The 2010s have seen the proliferation of false information dubbed ‘fake news’ online.

While the use of deceitful information is nothing new, the internet and social media provide a fast flow of information that has allowed for an explosion in fake news. This has affected many areas of life from politics, health, and technology. The conversation surrounding fake news was brought to the forefront of public consciousness after the 2016 Presidential Election, during which many argue Donald Trump used Fake News to his advantage in a heated campaign against Hillary Clinton.

Researchers from Ohio State University concluded that Fake News did in fact swing enough voters towards Trump to win the election. They identified three fake news stories that were popular amongst Obama voters but persuaded them to reject Clinton.

The stories were as follows; first, Hillary Clinton was in very poor health due to illness. Second, Pope Francis endorsed Trump. Finally, Clinton approved the sale of weapons to Islamic Jihadist groups including ISIS.

While these stories were not true, social media meant they were given enough attention to change the outcome of an election.

The problem of fake news was made more obvious when it became clear that false stories travel six times faster than true ones, as researchers from the Massachusetts Institute of Technology concluded, having tracked the spread of 126,000 stories on Twitter.

Fake news has complicated the Covid-19 pandemic, false information to do with cures and the origin of the virus have put people at risk. Notoriously, the conspiracy that connected the spread of Covid-19 to 5G towers led some people to attack the newly installed communications towers.

The problem of fake news meant the Paymaster General, Penny Mordaunt, had to debunk various claims about Covid-19 on television. These included the claim that holding your breath for ten seconds meant you were Covid free, and that gargling water for 15 seconds was a cure.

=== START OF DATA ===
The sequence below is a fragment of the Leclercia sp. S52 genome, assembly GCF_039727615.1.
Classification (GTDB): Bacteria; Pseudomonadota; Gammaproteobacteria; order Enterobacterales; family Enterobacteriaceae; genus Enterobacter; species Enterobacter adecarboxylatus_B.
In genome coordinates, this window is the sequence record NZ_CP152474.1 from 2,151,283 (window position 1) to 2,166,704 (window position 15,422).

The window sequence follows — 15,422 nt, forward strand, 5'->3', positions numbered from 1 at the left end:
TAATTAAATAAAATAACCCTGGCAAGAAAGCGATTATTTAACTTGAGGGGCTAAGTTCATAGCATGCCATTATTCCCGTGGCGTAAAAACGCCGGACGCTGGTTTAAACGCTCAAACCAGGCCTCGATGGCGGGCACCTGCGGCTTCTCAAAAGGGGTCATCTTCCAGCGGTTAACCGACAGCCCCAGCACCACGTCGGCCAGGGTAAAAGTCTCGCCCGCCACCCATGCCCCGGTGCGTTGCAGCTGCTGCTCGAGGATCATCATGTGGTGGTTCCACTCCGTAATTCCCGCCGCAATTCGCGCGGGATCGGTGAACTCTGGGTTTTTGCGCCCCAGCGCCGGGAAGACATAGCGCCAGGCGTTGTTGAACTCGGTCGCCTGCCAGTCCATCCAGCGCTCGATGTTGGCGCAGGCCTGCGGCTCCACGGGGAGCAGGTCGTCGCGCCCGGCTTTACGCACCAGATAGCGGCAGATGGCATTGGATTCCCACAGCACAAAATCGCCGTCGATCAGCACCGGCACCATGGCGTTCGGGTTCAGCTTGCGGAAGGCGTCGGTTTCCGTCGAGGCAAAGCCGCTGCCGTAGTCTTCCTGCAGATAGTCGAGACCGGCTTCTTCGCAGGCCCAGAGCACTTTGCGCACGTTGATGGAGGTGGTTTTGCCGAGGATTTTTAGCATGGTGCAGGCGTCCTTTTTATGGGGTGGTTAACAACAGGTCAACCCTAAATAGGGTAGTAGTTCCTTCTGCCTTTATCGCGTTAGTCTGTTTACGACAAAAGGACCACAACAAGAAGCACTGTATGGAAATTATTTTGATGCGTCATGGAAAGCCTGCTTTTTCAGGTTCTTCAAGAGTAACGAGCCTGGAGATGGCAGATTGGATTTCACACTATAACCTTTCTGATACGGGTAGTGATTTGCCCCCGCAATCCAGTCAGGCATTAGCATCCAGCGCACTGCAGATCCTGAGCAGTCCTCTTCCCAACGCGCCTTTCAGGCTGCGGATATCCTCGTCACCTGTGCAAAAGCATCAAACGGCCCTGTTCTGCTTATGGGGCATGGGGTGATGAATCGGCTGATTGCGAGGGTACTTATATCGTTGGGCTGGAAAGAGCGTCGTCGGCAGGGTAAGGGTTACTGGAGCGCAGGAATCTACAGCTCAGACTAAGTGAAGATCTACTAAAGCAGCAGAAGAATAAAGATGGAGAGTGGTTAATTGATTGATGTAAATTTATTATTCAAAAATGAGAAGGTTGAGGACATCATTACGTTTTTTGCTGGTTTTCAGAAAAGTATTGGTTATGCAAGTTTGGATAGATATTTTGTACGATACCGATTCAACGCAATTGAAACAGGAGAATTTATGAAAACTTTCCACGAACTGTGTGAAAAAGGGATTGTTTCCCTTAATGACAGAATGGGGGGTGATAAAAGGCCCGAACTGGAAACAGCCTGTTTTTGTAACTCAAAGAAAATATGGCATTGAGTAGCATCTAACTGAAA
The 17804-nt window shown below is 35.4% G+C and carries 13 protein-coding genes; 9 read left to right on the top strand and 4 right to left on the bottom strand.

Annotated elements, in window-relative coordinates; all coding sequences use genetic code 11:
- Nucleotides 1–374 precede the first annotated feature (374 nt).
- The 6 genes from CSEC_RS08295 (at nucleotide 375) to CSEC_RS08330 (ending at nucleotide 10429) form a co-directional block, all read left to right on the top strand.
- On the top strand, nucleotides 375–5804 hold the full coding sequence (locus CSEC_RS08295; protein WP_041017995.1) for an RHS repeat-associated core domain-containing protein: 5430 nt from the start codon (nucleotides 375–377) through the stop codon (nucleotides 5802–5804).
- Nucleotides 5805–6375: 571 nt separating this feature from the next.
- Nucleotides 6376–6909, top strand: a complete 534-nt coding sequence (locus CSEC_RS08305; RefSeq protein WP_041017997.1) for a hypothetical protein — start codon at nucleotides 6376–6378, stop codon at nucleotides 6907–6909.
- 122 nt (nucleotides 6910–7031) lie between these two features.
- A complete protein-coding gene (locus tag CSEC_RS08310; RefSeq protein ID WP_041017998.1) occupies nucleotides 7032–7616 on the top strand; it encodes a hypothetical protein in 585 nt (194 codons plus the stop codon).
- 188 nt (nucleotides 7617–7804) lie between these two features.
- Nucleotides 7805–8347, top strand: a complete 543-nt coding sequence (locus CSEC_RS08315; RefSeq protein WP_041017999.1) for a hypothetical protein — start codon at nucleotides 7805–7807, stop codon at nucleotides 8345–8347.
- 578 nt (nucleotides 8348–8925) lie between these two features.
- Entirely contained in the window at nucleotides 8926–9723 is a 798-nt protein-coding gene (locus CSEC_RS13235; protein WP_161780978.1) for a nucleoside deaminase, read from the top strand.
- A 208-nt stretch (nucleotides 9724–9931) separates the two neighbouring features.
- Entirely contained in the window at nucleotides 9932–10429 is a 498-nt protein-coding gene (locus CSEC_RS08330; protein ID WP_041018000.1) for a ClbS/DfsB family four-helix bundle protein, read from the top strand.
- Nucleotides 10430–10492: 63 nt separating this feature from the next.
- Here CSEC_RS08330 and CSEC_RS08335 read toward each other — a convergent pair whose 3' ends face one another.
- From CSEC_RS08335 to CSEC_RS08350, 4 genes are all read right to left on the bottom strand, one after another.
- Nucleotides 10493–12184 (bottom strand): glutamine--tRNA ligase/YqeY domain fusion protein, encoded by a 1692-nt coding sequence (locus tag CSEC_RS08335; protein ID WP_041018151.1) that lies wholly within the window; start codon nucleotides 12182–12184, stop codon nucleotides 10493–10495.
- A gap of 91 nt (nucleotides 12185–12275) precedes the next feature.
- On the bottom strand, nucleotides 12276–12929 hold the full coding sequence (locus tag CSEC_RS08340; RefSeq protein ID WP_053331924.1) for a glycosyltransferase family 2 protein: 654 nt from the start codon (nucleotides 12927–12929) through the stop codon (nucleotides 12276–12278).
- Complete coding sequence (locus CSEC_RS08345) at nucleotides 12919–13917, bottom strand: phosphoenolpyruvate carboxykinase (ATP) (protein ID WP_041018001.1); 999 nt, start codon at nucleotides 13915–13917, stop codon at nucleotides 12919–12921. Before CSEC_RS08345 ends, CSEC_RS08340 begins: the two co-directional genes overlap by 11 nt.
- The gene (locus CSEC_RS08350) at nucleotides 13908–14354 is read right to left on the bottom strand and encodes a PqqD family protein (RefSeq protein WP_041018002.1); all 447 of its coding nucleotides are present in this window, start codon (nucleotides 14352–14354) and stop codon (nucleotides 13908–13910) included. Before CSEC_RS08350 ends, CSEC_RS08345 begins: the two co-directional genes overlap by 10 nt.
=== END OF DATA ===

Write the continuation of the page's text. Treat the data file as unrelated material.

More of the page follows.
While it may seem the situation is getting worse, as the seriousness of fake news increases, so does opposition to it. With the 2020 Presidential Election around the corner and the frantic search for solutions to the Covid crisis, those combatting fake news have moved up a gear, and are seeing results.

In June this year one of President Trump’s tweets was censored. Twitter issued a label next to the tweet warning that it contained “manipulated media”.

The summer of 2020 saw the StopHateForProfit campaign gain significant traction. More than 150 businesses including Coca Cola, Adidas, and Ford pulled advertising from Facebook in support of the campaign. Celebrities joined in as well with Kim Kardashian, Sacha Baren-Cohen, and Leonardo di Caprio amongst those who participated in an ‘Instagram freeze’. While the campaign has the wide-ranging aim to “address the effect that Facebook has had on our society”, one of their key goals is to stop misinformation on social media.

Facebook was forced into introducing a campaign to help users spot fake news, but the campaign continues to push for more. Owners of North Face, VF Corporation will be holding meetings with Facebook to monitor their progress and to inform any decision to resume their advertising with Facebook.

Awareness of fake news and how it spreads is increasing. In the recently released The Social Dilemma documentary, tech experts explain the implications of social media and how fake news has become so prevalent. Interviewees in the documentary made the case for regulation of social media companies, and the documentaries website offers resources for parents about the dangers of social media and fake news. The makers also advertised the Centre for Humane Technology, founded by a former Google employee.

Twitter has announced that it is ‘game over for fake news’, having rolled out measures that include labels and warning messages to help identify misinformation. At the University of Cambridge an online game has been developed called Bad News, to help people identify fake news. The BBC has also launched a new scheme to help school children identify false information online.

Campaigns such as the StopHateForProfit and institutions such as the Centre for Humane Technology are making progress in the fight against fake news. Awareness of fake news is increasing and social media companies are being forced to take notice. 2010-2020 saw the rise of fake news, but there is hope that this decade sees the tide turn and the spread of misinformation halted.